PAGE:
Dear Auntie,

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You’ve been gone for almost 18 years, and I miss you every day. There is so much I would tell you if you were here to challenge me to a game of Scrabble over a box of donuts. Remember the day we practically made ourselves sick? We didn’t eat all the donuts. We had some semblance of self-respect, nibbling a little on each flavor to take it all in without literally taking it all in.

Remember the day we shoplifted earrings and makeup from Woolworth’s? We used our stealth, our sly desire for cheap, criminal beauty to slide those silver, dangling things and plastic-wrapped lipsticks into our purses. I was a thief but also a bolt of lightning, coming alive under fluorescent lights, following your lead. Ethics aside, you taught me to lay down my fear so I could hold excitement in my hands. At your apartment, we counted our loot, and somehow, the lipstick I’d lifted didn’t make it home. We retraced our steps to the car and under the seats and floor mats. I didn’t acknowledge then the irony of my dismay. I didn’t deserve that lipstick. I hadn’t earned it. But what I got was the memory—the sweet rebel memory of being with you.

When we discovered you’d died, Phil and I arrived at your place to clean it up and divide your belongings. Strangers had already been there, rifling through your things like trash. The air in your apartment stunk of death—you had left, but you still remained. You lingered there like a foul perfume, like a soul angry about the life you’d lived and furious about when and how you’d died. I held my breath as I stepped over the stain of you, the spot where you fell, trying not to get you on the soles of my white Adidas. My mind rattled—and my teeth and my chest. I heaved and tried to pass through the thought of you like a shadow through the mist. My task was to clean up, clear out, and move on as if you’d never existed. That was how I was supposed to get it done.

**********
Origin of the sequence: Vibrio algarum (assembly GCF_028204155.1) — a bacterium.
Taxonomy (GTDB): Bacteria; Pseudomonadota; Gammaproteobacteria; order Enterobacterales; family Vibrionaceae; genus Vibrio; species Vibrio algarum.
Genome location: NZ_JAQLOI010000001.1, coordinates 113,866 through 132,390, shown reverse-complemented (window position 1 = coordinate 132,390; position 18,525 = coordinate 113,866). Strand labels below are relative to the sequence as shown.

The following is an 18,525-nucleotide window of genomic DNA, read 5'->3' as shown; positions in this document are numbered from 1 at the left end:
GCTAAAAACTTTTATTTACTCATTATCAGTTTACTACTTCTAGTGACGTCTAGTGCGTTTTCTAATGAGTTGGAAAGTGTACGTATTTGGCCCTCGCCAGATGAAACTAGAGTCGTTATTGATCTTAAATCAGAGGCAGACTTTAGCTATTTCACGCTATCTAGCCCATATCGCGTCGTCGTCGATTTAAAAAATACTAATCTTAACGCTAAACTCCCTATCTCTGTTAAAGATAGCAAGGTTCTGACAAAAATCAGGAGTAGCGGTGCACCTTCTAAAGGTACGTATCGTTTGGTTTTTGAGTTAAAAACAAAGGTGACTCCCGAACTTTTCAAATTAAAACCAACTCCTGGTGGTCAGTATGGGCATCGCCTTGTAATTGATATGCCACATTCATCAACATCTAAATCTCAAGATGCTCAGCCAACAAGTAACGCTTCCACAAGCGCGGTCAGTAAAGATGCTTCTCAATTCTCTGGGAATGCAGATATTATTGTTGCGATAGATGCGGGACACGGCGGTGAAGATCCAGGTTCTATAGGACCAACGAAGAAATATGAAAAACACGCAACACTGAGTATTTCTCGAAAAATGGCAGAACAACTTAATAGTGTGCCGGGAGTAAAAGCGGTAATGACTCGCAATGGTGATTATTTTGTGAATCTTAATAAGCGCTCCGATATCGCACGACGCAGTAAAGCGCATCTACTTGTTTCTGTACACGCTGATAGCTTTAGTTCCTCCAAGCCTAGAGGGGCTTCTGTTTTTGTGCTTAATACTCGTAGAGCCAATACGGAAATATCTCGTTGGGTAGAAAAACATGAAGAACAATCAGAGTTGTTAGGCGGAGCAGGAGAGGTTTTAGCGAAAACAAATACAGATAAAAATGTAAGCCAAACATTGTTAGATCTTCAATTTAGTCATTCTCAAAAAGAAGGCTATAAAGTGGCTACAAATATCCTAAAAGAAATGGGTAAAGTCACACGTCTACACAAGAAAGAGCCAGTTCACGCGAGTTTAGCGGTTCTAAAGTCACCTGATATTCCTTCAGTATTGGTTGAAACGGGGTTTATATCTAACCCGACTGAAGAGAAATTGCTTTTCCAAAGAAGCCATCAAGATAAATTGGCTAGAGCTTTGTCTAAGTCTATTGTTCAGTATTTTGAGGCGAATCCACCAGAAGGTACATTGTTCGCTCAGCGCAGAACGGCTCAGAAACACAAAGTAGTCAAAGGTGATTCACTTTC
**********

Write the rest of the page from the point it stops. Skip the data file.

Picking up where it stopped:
Phil and his friend Tim rented a U-Haul, and they had everything under control—everything but me—so I left them standing in your space, their hands on your glass animal menagerie, Elvis vinyl, and the couch where Mom tried to strangle me in my sleep. I left them alone because they had each other, and I couldn’t breathe. I couldn’t be an adult, couldn’t be responsible enough to do the stoic and objective job of throwing you away.

When I look back on that moment, I wish I’d been made of stone and steel. My brother grieved the loss of you, too, but he was built out of resolve and duty, love and respect. So he let me go. He knew that your death had broken. I wish I’d had that bolt of lightning in me so I could have blasted through the project, lifted your precious items from your home, and reinforced my love for you with inner strength. But I was weak and small. I cried in my car, letting the 80 degree weather layer through me like the fire of great loss.

You were my favorite. You, with your frizzy hair and chip-toothed smile. You, with your easy laugh as you danced to Gary Numan’s “Cars.” You, with your non-judgmental eyes and unconditional support. And your untimely death showed me a new kind of loneliness.

Sometimes I daydream you’re here with me. We stroll through the mall and lift lipstick and shiny earrings delicately from unsupervised counters. We make it home with everything and each other. And there is no death, no fear, no facing the day without you. But those are dreams. You’re gone, but the memory of you is so thick I can almost touch it. Thank you for hanging on. Don’t ever let me go.

Love, Me

photo: David Taffet

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